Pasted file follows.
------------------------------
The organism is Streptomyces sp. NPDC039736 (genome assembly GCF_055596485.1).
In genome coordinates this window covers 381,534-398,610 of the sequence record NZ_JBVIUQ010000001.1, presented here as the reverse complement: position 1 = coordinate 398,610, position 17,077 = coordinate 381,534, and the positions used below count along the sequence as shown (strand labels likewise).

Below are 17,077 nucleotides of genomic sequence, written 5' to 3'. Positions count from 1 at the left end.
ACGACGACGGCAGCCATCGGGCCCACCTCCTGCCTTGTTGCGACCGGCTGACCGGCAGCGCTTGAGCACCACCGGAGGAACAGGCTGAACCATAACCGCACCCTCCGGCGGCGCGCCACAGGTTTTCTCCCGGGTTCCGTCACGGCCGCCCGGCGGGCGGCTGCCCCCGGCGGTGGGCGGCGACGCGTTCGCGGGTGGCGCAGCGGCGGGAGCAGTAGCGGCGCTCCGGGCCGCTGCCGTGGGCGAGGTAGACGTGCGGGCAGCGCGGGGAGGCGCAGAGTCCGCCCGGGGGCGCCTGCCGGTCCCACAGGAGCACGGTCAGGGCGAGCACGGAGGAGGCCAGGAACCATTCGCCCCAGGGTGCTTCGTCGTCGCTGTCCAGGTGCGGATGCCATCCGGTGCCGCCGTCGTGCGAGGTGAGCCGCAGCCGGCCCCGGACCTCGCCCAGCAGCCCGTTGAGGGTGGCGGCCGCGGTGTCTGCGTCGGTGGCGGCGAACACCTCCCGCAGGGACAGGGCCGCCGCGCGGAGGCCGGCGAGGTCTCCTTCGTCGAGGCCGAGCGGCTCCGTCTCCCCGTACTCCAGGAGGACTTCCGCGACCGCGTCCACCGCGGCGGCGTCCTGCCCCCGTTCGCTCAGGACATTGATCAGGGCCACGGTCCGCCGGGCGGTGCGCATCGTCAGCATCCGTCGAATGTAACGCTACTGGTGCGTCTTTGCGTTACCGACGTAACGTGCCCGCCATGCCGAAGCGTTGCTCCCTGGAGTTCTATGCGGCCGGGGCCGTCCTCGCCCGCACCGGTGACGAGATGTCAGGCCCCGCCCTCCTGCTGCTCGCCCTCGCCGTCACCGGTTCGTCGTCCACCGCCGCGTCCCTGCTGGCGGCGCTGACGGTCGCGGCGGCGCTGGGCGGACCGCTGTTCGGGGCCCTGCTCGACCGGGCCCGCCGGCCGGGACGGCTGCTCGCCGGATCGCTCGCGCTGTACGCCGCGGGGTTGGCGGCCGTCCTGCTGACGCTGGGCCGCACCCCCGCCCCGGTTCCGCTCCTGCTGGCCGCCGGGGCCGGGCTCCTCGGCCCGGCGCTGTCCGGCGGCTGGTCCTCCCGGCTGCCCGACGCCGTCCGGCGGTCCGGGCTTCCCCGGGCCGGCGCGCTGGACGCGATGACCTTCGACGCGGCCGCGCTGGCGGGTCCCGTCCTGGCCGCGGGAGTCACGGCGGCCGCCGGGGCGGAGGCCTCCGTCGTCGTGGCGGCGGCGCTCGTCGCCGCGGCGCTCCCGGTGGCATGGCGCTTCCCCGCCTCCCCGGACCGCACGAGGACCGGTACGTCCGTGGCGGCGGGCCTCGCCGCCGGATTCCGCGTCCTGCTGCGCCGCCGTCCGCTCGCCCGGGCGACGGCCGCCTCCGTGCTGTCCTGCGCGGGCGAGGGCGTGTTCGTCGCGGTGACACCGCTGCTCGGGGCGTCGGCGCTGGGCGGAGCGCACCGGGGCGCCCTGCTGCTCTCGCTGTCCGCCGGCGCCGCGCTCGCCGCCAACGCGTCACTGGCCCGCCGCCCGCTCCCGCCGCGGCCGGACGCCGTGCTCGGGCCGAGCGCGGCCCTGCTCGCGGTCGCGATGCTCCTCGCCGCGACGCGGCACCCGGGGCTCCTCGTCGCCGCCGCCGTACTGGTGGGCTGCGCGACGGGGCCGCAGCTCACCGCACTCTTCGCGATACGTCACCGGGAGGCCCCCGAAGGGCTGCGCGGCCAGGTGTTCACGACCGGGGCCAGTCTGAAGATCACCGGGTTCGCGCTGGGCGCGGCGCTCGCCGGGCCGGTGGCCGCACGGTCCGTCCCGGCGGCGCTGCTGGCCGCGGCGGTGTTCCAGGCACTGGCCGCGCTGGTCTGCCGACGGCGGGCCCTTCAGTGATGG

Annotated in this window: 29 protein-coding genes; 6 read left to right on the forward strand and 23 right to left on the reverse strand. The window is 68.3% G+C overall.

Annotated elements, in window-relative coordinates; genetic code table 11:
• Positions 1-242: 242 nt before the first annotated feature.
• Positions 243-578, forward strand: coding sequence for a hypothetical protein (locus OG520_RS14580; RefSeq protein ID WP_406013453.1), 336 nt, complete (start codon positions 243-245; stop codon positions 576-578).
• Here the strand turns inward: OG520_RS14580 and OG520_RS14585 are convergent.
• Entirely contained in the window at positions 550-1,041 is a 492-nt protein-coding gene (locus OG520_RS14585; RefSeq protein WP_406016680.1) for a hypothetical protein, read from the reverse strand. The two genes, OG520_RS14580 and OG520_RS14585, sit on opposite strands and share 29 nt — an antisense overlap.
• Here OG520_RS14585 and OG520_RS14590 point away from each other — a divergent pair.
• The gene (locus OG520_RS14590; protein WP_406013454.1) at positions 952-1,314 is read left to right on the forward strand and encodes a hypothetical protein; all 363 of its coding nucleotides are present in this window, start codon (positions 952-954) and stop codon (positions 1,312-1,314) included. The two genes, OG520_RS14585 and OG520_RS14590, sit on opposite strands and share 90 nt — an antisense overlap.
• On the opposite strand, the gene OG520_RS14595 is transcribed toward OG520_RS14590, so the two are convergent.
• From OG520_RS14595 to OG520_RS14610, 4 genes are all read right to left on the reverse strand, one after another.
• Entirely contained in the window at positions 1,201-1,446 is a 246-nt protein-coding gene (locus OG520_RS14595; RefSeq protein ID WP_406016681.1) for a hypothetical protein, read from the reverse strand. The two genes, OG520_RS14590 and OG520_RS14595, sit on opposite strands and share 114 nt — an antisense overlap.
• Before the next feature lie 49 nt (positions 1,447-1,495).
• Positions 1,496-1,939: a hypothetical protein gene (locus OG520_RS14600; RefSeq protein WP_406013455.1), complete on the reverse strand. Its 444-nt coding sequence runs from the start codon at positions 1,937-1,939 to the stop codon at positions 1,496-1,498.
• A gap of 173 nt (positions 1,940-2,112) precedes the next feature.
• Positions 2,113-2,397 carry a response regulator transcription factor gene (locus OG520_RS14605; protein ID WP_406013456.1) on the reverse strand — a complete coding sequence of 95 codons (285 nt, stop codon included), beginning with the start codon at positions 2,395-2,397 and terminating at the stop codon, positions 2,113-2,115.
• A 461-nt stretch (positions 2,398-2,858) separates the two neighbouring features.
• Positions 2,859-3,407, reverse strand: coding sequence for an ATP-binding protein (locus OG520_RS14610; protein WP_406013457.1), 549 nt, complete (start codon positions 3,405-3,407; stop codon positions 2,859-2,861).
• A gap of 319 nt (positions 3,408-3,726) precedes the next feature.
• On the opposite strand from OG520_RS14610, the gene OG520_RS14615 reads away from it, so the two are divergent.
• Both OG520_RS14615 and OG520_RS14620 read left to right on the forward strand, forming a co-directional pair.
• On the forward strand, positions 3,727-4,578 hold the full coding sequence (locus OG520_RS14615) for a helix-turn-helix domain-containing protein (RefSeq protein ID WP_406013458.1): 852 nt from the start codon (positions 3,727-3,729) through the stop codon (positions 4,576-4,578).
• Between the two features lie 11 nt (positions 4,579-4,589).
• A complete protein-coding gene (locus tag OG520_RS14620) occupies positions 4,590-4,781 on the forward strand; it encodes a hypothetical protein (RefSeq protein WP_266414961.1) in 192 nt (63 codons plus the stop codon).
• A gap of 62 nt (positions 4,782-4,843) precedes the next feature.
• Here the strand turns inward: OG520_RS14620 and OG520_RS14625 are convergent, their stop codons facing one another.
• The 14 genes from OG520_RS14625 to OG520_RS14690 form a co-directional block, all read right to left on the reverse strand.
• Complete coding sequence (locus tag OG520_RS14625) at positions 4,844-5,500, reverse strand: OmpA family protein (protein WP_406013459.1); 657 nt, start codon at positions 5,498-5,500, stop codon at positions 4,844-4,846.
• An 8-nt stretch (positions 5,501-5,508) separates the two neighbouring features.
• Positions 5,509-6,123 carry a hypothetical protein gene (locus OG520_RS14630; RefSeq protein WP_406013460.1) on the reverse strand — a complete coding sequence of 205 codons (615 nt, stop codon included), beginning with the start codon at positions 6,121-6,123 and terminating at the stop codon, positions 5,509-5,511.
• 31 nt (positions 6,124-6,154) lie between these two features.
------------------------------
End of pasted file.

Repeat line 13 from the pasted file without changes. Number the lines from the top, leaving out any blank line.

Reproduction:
• On the opposite strand, the gene OG520_RS14595 is transcribed toward OG520_RS14590, so the two are convergent.